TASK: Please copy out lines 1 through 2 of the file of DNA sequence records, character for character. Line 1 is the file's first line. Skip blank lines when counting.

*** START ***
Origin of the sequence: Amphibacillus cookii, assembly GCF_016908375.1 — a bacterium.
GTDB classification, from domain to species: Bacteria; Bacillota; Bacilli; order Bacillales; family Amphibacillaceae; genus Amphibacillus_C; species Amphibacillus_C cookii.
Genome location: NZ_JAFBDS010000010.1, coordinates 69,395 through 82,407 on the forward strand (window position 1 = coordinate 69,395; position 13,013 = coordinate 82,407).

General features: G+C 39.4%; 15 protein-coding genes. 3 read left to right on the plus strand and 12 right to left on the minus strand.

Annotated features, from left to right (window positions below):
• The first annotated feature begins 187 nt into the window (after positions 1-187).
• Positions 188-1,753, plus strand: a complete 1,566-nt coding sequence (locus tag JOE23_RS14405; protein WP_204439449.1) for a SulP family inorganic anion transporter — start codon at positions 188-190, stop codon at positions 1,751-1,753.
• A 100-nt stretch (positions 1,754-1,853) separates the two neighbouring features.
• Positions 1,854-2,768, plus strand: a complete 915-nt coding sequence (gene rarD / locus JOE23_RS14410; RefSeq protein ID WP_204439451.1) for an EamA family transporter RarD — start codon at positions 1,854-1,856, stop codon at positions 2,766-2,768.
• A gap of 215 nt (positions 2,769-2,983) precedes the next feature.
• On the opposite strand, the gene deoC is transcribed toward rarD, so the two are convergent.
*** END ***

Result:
Origin of the sequence: Amphibacillus cookii, assembly GCF_016908375.1 — a bacterium.
GTDB classification, from domain to species: Bacteria; Bacillota; Bacilli; order Bacillales; family Amphibacillaceae; genus Amphibacillus_C; species Amphibacillus_C cookii.